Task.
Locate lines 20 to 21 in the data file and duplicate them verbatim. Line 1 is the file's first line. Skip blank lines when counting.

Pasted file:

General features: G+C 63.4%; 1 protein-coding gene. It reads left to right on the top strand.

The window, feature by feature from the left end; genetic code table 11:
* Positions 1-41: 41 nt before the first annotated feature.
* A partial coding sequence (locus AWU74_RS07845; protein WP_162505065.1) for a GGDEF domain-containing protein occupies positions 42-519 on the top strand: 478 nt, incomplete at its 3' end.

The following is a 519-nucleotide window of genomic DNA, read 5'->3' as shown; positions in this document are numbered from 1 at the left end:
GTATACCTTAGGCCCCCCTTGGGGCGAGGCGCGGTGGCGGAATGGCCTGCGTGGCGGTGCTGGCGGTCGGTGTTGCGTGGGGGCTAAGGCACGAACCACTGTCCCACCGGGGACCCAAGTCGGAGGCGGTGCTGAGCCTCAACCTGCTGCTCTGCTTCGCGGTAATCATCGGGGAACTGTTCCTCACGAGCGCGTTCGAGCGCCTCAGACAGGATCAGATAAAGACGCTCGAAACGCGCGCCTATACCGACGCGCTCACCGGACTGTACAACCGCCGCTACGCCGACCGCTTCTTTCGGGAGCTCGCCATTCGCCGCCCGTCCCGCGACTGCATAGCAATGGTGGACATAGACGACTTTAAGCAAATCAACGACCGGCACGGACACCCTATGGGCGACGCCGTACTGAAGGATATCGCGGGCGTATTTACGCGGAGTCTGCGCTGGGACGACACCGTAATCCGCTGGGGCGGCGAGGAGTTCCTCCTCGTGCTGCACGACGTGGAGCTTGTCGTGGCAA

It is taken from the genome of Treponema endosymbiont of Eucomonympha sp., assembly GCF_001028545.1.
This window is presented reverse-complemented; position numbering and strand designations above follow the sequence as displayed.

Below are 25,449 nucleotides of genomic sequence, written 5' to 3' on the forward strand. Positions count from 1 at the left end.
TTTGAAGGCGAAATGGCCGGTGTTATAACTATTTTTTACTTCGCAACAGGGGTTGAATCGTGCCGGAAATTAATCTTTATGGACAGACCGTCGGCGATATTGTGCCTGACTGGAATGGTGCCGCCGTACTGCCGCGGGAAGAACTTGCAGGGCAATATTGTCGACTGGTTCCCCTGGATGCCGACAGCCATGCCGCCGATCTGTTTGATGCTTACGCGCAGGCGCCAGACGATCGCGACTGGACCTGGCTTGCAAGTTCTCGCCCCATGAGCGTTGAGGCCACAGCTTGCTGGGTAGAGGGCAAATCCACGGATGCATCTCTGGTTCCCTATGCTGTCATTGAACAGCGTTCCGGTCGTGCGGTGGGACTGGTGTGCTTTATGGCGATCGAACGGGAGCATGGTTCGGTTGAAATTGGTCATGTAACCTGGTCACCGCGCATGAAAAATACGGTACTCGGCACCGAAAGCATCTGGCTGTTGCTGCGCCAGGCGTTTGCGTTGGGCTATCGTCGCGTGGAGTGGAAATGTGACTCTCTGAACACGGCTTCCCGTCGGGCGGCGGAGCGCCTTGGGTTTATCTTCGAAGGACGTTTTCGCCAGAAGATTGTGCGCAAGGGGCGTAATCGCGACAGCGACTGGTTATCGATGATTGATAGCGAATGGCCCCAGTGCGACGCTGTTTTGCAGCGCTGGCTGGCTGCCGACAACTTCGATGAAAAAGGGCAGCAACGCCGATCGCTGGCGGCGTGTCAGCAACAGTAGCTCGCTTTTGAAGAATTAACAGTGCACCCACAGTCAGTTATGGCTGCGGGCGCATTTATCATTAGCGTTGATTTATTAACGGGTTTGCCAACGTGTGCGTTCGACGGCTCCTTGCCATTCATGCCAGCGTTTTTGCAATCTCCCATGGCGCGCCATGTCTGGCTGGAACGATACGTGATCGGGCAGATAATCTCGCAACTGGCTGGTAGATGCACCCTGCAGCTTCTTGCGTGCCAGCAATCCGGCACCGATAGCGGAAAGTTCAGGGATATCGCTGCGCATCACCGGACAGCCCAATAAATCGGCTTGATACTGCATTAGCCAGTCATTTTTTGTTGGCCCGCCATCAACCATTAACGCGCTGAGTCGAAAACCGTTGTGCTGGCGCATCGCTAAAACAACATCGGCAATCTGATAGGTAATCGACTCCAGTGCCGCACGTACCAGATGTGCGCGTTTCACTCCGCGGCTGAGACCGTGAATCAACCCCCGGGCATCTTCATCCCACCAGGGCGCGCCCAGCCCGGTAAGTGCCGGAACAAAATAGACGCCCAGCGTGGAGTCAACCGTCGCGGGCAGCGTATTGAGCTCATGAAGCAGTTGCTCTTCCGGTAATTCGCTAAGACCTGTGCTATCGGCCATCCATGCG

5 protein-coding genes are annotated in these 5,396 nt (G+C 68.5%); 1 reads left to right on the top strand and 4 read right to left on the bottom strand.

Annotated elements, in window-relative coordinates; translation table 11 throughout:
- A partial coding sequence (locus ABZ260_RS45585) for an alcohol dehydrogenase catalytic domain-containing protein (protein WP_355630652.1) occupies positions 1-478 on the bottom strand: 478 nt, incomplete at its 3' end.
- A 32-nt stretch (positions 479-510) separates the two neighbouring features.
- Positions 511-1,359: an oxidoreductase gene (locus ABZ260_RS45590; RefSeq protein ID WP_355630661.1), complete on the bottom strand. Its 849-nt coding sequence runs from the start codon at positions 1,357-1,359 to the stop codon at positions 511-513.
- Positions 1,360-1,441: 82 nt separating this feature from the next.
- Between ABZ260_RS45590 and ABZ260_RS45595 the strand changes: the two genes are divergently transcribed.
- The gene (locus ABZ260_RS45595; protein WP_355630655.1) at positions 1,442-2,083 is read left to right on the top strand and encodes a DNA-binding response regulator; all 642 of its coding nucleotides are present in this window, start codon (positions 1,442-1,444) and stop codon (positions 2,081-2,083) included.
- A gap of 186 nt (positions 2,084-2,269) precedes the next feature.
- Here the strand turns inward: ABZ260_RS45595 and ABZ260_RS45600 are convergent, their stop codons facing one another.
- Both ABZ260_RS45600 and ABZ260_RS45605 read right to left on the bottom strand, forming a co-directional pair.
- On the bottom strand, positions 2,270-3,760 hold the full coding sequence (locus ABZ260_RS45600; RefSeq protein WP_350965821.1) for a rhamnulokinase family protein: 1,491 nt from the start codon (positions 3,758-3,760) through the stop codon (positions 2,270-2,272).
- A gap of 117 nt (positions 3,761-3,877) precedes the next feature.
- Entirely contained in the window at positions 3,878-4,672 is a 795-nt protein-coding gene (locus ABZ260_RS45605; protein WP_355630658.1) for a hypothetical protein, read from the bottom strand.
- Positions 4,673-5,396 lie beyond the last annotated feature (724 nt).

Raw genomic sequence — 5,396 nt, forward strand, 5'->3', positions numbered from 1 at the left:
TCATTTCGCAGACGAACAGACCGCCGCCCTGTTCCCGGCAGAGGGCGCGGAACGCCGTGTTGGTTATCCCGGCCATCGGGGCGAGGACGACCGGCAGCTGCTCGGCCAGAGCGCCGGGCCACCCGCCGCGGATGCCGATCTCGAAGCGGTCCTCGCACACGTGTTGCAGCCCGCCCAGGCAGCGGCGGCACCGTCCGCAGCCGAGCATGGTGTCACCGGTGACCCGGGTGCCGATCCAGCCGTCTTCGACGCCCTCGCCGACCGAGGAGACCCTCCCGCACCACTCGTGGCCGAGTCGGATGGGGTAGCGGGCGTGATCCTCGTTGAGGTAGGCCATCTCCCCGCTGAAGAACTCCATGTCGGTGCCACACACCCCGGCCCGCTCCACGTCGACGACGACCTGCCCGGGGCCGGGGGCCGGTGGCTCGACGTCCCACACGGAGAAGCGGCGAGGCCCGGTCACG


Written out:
- Here the strand turns inward: ABZ260_RS45595 and ABZ260_RS45600 are convergent, their stop codons facing one another.
- Both ABZ260_RS45600 and ABZ260_RS45605 read right to left on the bottom strand, forming a co-directional pair.